Writing about Eros Vs Writing about Pleasure

reading

I recently just read two book sort of about pleasure and sort of about eros: Crudo and This is Pleasure (on another person’s recommendation). First off, Crudo by Olivia Laing is f*ing brilliant. It is about Olivia, the author, who is in the process of getting married in 2017. The story takes place right before, during, and after her wedding. However, post-modern twist, it is written as if the author is Kathy Acker, the experimental artist, dead since 1997. It is a recording and reaction to current events, marriage, subjectivity, and narration, birds, food, whatever crosses the author’s path and can be commented on in 140 characters or less. The writing is dynamic, propelled forward by its own momentum, like a social media feed, or news ticker at the bottom of CNN.

Immediately I imagined ways I could knock off this exquisite novel.  Imagine autofiction told by Chantal Akerman, autofiction told as beautiful cinematographic, detail oriented films (or sequence of shots). Imagine autofiction told by an AI, by a video game, by kant (or Reza Negerestani – just got off a board meeting with him – actually that would be an amazing novel). Imagine, in perhaps a Jungian sense, that ourselves and our consciousnesses are comprised of multiple daimons or impulses or desires.  Then, we can interpret Crudo as a meditation  on one’s life external recording and internal reaction  through the lens of one aspect of this personality. There is something mythic in Crudo. Kathy Acker is the god(ess) that Olivia channels in writing her own life.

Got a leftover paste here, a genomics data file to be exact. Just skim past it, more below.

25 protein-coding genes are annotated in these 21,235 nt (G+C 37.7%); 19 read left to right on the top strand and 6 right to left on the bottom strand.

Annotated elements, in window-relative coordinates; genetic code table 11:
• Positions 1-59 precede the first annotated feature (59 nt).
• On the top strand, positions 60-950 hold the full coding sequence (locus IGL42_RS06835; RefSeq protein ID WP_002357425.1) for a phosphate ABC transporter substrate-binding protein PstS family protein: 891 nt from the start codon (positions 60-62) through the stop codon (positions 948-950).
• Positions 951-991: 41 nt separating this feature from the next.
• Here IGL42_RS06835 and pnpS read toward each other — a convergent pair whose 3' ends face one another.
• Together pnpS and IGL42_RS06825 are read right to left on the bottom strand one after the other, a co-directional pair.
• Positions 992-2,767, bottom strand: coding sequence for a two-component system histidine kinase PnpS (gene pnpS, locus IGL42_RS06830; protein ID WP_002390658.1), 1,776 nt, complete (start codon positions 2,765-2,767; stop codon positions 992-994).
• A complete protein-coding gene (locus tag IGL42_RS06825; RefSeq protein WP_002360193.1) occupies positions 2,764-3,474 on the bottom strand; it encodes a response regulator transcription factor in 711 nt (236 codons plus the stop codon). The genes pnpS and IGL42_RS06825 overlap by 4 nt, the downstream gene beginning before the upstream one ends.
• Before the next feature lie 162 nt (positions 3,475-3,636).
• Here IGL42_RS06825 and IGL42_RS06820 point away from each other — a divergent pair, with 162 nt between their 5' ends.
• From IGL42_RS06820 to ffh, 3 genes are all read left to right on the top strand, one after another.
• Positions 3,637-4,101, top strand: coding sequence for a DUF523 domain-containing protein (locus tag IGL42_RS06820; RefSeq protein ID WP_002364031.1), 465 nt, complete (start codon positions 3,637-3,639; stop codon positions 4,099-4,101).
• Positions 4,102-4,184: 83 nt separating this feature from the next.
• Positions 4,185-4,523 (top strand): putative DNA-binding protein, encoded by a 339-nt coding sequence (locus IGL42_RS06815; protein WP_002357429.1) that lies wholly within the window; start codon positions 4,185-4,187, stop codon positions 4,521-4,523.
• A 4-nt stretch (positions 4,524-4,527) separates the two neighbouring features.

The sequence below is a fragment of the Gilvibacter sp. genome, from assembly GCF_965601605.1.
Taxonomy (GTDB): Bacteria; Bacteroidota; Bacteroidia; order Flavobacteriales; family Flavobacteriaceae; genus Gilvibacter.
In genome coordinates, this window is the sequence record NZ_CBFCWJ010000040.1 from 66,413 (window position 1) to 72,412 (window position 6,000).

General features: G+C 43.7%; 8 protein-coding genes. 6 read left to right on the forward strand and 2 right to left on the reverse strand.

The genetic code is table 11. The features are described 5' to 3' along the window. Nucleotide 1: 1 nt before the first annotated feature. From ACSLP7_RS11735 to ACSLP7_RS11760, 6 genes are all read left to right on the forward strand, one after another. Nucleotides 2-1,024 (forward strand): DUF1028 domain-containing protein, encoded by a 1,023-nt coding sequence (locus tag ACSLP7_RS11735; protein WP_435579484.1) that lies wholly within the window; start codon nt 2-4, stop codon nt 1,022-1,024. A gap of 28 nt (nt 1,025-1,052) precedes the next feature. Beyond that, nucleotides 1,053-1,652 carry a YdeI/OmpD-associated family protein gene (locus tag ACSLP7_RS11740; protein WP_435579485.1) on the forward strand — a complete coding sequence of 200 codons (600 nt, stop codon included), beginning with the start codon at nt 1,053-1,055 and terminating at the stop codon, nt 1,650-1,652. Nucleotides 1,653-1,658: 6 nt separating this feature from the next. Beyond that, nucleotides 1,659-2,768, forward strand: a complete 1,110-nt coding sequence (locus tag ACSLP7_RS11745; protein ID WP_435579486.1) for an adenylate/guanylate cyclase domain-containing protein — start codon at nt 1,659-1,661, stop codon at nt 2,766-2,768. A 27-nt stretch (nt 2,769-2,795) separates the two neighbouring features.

Next I listened to “This is Pleasure” by Mary Gaitskill.   This is a genre of writing that I don’t like. When I read this I was reminded of another story I also don’t like, Denis Johnson’s Train Dreams, but at least Mary Gaitskill does not use magical realism. So what is my complaint? THE STORY IS NOT TRUE. It is too well made. It is like the well made play – like Hedda Gabler – anesthetized- although instead of a character blowing their brains out – I want to blow my brains out.

What does it mean for fiction not to be true? This is sort of a strange complaint to make of fiction. But I always imagine that fiction is the lie that is more true than the truth.  But there is no truth here since the story is a hermetically sealed perfect confection- there is only the story. The only interface to reality is the conceit around #metoo.

Yes this is a #meeto story. One third of the way through this story, I am slow, I was like why am I listening to this, and then I realized… Oh this is about #meeto.  Still not a good reason to listen, but at least I understand why the author wrote this. Because otherwise it makes no sense.

I am aggravated by stories with a punch line. I am not aggravated by stories with a good post-modern twist. That is my personal proclivity.